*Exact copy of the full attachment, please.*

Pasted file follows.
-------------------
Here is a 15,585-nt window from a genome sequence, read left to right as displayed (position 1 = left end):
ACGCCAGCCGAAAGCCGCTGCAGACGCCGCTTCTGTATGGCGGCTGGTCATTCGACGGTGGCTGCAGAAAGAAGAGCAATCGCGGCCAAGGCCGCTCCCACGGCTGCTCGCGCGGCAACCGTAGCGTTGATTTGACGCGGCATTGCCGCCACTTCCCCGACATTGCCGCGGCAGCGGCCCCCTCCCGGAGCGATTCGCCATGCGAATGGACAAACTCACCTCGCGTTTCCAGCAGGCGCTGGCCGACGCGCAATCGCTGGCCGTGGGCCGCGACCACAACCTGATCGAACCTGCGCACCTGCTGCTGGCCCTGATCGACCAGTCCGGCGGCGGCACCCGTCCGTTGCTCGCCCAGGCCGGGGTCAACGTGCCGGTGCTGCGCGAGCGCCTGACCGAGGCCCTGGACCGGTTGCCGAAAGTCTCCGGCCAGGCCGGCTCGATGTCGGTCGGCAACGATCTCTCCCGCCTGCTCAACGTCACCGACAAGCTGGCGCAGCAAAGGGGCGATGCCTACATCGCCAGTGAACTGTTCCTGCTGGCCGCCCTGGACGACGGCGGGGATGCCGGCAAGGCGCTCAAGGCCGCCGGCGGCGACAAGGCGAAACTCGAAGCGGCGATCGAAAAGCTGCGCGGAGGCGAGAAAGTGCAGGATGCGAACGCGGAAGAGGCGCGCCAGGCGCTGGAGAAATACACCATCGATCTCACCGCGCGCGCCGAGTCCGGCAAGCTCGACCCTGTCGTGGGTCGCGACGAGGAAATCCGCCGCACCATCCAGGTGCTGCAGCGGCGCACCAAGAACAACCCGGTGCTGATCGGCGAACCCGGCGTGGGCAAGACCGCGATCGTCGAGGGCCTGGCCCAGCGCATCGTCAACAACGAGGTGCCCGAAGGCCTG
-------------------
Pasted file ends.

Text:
Here is a 15,585-nt window from a genome sequence, read left to right as displayed (position 1 = left end):
ACGCCAGCCGAAAGCCGCTGCAGACGCCGCTTCTGTATGGCGGCTGGTCATTCGACGGTGGCTGCAGAAAGAAGAGCAATCGCGGCCAAGGCCGCTCCCACGGCTGCTCGCGCGGCAACCGTAGCGTTGATTTGACGCGGCATTGCCGCCACTTCCCCGACATTGCCGCGGCAGCGGCCCCCTCCCGGAGCGATTCGCCATGCGAATGGACAAACTCACCTCGCGTTTCCAGCAGGCGCTGGCCGACGCGCAATCGCTGGCCGTGGGCCGCGACCACAACCTGATCGAACCTGCGCACCTGCTGCTGGCCCTGATCGACCAGTCCGGCGGCGGCACCCGTCCGTTGCTCGCCCAGGCCGGGGTCAACGTGCCGGTGCTGCGCGAGCGCCTGACCGAGGCCCTGGACCGGTTGCCGAAAGTCTCCGGCCAGGCCGGCTCGATGTCGGTCGGCAACGATCTCTCCCGCCTGCTCAACGTCACCGACAAGCTGGCGCAGCAAAGGGGCGATGCCTACATCGCCAGTGAACTGTTCCTGCTGGCCGCCCTGGACGACGGCGGGGATGCCGGCAAGGCGCTCAAGGCCGCCGGCGGCGACAAGGCGAAACTCGAAGCGGCGATCGAAAAGCTGCGCGGAGGCGAGAAAGTGCAGGATGCGAACGCGGAAGAGGCGCGCCAGGCGCTGGAGAAATACACCATCGATCTCACCGCGCGCGCCGAGTCCGGCAAGCTCGACCCTGTCGTGGGTCGCGACGAGGAAATCCGCCGCACCATCCAGGTGCTGCAGCGGCGCACCAAGAACAACCCGGTGCTGATCGGCGAACCCGGCGTGGGCAAGACCGCGATCGTCGAGGGCCTGGCCCAGCGCATCGTCAACAACGAGGTGCCCGAAGGCCTG